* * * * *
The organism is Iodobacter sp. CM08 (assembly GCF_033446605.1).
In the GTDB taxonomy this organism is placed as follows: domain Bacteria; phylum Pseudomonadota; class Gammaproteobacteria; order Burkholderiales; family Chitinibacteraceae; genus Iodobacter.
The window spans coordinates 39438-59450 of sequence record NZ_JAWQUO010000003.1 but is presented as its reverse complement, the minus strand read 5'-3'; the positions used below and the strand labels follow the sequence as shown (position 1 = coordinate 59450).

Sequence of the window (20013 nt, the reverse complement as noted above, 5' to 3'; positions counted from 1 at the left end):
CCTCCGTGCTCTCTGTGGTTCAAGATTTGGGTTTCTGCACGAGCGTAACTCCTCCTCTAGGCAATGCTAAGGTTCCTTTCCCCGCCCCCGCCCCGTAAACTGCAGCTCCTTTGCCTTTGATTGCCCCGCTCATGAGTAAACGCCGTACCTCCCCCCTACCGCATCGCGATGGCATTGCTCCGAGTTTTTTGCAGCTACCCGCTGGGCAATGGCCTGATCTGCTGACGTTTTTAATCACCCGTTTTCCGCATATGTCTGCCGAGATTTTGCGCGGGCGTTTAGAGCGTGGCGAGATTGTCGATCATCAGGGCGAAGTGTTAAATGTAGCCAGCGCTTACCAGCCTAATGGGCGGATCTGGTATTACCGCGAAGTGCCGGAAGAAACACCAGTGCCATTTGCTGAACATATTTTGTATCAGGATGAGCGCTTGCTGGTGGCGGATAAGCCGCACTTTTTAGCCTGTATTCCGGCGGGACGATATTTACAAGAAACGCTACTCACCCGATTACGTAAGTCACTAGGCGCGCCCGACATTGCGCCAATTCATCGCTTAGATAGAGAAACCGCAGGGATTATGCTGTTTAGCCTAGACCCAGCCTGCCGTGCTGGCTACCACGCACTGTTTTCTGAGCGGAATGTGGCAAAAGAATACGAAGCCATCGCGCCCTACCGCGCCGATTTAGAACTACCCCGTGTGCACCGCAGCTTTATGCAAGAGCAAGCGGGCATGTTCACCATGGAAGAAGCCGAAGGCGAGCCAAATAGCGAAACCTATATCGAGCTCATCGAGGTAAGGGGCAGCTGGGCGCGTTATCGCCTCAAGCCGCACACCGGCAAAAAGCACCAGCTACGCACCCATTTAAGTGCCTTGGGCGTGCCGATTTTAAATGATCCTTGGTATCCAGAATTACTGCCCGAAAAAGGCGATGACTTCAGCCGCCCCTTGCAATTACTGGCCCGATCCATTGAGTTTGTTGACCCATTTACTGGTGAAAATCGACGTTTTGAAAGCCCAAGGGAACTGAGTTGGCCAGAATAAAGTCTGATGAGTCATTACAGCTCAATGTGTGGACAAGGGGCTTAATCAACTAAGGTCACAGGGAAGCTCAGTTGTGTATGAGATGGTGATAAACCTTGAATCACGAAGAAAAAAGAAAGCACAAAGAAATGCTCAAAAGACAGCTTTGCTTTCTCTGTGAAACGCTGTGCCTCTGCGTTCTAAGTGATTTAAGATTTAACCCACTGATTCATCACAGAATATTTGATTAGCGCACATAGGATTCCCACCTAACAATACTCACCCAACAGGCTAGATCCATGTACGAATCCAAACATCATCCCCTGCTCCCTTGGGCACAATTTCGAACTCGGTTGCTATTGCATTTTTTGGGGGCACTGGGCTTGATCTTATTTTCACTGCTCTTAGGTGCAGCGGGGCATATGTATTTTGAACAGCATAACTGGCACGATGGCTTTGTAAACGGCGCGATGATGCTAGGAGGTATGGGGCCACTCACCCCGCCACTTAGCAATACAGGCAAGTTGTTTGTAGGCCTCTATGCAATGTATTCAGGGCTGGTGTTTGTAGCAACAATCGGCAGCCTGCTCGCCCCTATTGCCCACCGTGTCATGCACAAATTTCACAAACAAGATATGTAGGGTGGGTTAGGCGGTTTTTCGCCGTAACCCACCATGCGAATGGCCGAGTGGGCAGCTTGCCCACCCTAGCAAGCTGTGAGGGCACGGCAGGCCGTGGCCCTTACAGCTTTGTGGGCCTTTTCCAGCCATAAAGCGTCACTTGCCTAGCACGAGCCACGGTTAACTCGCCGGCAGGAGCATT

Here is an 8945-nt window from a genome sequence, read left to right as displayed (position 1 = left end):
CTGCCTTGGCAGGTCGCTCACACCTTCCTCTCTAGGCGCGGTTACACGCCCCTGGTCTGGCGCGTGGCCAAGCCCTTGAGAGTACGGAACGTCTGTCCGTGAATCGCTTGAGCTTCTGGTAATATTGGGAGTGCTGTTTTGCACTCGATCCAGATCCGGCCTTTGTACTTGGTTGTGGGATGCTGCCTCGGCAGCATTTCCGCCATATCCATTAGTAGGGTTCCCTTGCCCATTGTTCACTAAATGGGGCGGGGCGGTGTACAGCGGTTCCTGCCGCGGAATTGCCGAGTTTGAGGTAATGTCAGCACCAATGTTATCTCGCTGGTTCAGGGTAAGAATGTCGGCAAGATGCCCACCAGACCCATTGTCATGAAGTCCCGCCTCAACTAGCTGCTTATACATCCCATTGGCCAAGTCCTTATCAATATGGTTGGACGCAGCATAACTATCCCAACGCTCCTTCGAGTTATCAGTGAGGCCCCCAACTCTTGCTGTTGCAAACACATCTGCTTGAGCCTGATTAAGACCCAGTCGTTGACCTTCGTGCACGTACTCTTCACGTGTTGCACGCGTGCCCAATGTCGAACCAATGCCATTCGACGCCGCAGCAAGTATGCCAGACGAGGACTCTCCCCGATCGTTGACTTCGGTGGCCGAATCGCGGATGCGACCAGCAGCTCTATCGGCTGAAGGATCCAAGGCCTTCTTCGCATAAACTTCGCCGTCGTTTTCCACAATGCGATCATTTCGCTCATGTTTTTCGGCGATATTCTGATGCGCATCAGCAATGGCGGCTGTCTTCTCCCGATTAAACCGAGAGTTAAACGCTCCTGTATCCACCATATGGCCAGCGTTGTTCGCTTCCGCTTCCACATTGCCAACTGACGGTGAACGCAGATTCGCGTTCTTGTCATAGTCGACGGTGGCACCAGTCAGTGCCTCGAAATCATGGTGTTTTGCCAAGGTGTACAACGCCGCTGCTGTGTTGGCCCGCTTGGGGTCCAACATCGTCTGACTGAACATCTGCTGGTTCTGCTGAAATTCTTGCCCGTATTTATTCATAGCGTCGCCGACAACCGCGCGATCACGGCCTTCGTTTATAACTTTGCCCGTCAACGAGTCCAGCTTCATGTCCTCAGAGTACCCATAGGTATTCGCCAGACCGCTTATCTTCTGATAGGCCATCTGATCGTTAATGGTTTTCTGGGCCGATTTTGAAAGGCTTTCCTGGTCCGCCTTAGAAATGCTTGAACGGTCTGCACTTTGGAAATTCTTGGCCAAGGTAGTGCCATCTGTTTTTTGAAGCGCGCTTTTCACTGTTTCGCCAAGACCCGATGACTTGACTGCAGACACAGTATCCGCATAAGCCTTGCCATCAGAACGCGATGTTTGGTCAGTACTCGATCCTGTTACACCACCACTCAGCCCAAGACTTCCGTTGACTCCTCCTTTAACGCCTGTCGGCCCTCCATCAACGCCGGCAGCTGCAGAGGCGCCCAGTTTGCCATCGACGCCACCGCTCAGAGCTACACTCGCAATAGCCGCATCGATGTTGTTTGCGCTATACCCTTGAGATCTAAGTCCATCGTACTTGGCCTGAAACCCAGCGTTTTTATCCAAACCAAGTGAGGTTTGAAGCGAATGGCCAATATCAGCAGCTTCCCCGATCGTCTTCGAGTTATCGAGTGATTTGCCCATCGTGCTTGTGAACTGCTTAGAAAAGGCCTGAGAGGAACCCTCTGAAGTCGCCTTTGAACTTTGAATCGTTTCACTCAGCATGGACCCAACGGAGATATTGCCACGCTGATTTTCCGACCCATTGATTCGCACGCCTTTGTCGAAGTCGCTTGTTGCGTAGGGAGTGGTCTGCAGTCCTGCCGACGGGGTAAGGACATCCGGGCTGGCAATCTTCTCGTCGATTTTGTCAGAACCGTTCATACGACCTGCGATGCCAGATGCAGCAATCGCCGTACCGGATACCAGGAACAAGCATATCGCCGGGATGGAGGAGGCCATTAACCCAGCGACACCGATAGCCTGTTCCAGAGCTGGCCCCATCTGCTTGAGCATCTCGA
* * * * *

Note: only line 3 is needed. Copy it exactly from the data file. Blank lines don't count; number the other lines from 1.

The window spans coordinates 39438-59450 of sequence record NZ_JAWQUO010000003.1 but is presented as its reverse complement, the minus strand read 5'-3'; the positions used below and the strand labels follow the sequence as shown (position 1 = coordinate 59450).